The Court decides how the proceeds of the estate will be distributed. A Will does not avoid probate! If the deceased person had a Will, the Court typically follows the Will’s provisions regarding estate distribution. If there was no Will, the Court then looks California law for the distribution of your estate (to your “heirs at law”). The state intestate laws dictate “who gets what” —meaning that none of your desires/wishes are considered.
With a Will, your beneficiaries end up with less money (due to higher costs involved in probate), at a later date, with much more hassle & red-tape than a properly funded revocable living trust based estate plan.
How Does the Revocable Living Trust Avoid Probate?
A revocable living trust prevents your estate from having to be submitted to the probate process primarily because the trust is a separate legal entity created during your life to hold your estate assets. However, you still control everything, unless you become incapacitated or pass away.
To function properly and avoid probate, a revocable living trust must be properly “funded” – you have to transfer title to your property to your trust. Your trust owns the assets and there is no estate/property that is subject to probate.
How Does a Revocable Living Trust Work?
When you create your revocable living trust, it specifies:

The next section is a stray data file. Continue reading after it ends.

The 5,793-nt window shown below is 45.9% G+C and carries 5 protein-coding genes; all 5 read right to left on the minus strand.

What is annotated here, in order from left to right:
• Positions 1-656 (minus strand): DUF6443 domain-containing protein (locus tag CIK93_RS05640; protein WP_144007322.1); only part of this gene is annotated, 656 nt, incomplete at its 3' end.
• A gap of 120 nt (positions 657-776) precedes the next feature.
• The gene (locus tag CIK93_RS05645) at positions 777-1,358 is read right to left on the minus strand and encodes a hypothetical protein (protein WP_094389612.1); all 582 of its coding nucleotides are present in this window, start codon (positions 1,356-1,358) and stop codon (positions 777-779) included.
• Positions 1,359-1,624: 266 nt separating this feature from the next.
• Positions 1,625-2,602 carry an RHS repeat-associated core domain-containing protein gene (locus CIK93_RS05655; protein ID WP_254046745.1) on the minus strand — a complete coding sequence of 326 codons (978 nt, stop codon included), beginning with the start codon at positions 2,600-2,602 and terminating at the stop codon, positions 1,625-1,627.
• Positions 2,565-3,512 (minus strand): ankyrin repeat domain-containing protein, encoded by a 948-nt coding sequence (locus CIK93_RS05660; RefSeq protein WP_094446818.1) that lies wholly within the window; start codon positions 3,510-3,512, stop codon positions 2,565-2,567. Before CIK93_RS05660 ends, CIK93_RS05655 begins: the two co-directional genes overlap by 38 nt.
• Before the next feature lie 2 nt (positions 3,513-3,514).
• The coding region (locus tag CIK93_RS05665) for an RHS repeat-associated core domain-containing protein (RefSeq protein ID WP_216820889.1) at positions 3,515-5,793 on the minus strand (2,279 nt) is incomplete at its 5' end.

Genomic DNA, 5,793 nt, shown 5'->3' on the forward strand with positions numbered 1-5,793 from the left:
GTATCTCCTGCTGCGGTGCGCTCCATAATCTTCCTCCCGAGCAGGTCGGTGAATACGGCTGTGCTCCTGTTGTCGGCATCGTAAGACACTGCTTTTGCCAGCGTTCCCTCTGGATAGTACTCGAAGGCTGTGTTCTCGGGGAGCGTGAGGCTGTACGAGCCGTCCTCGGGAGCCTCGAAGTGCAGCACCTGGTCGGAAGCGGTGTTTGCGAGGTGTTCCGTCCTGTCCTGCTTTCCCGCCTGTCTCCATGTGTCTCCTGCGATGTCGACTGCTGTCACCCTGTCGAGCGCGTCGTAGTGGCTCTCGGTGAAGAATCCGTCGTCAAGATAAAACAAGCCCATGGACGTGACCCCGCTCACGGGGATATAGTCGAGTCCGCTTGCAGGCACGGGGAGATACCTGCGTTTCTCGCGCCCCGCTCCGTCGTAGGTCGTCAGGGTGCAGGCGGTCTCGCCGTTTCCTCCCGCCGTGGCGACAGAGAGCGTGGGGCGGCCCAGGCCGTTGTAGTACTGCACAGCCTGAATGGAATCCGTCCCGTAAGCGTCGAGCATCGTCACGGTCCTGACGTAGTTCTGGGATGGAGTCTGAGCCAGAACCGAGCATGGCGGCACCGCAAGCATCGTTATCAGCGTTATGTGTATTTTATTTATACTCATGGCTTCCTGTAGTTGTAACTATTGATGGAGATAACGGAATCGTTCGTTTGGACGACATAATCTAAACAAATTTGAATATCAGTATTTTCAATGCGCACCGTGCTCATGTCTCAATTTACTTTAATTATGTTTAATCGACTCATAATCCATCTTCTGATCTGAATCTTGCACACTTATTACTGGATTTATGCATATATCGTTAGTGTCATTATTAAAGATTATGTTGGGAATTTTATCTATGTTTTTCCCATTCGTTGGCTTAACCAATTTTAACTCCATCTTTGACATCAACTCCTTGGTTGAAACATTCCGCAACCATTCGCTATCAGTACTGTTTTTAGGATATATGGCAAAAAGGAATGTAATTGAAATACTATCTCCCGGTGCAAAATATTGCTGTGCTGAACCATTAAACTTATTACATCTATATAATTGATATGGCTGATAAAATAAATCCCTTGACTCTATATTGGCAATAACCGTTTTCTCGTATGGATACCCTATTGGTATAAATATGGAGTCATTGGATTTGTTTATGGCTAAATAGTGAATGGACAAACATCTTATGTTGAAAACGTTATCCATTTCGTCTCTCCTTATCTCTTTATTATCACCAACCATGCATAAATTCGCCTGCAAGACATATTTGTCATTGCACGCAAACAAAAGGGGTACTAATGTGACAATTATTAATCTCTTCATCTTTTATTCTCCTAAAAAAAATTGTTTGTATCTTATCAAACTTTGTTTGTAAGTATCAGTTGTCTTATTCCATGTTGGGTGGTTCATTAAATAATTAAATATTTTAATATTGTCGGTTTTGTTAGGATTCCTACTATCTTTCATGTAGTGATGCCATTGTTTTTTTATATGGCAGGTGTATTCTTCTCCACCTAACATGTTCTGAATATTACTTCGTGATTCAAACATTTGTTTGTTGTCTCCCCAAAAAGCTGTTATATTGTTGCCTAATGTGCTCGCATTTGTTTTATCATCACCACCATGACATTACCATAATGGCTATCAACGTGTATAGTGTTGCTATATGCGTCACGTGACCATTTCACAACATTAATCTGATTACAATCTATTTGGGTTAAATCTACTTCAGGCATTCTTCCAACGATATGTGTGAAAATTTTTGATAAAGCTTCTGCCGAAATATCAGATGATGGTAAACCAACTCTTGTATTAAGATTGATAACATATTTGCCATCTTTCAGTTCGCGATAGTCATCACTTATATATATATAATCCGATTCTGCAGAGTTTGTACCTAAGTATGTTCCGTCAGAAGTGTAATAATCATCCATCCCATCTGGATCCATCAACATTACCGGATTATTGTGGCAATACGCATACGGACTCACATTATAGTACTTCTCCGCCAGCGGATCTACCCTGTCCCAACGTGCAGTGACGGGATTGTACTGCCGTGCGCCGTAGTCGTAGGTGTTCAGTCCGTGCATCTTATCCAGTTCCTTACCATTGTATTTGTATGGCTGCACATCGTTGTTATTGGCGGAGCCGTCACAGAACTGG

1) Who you designated as Trustee (usually yourself and if you’re married, you and your spouse;
2) Who you designated as Successor Trustees, who will take over if you’re incapacitated or die;
3) Who will receive your estate, your Beneficiary(ies) and how the beneficiaries receive their inheritance (outright, %’s at certain ages, etc.)
4) Trusts can do a lot more, such as minimize gift & estate taxes, protect beneficiaries with special needs, etc.
Trust Administration: While you’re Alive (& Not Incapacitated)
Typically you serve as sole Trustee of your own trust unless you’re married and then you and your spouse serve as co-Trustees of the trust. You have complete control & custody over all trust assets. You can use all assets as you wish, allowing you to retain full & unconstrained control. As “Settlor” (creator) of the trust, you can typically amend/revoke/restate the trust partially or in its entirety, allowing for a maximum degree of flexibility.
Trust Administration: Upon Incapacity
The trust spells out its legal definition of incapacity & the steps involved in appointing someone to take the reins (the Successor Trustee/s). As you’re still the Lifetime Beneficiary, trust assets are to be used solely for your own benefit.
Trust Administration: After Death
Upon your death, the designated Successor Trustee becomes the current trustee of the trust. The Trustee is bound by the terms of the Trust & has a legal duty to follow its terms. The Trustee is usually responsible for gathering the trust’s assets (with the option to liquidate as needed) and then distributing the assets to the trust’s beneficiaries you named. The Successor Trustee then closes out the Trust after the final distribution is made.
When an experienced estate planning attorney, like Norbert U. Frost, help you create your plan, this happens privately, without court involvement – saving the estate a good deal of money (attorney’s fees, court costs/fees, publication fee, appraisers fees, etc.) and a tremendous amount of time & hassle for your family.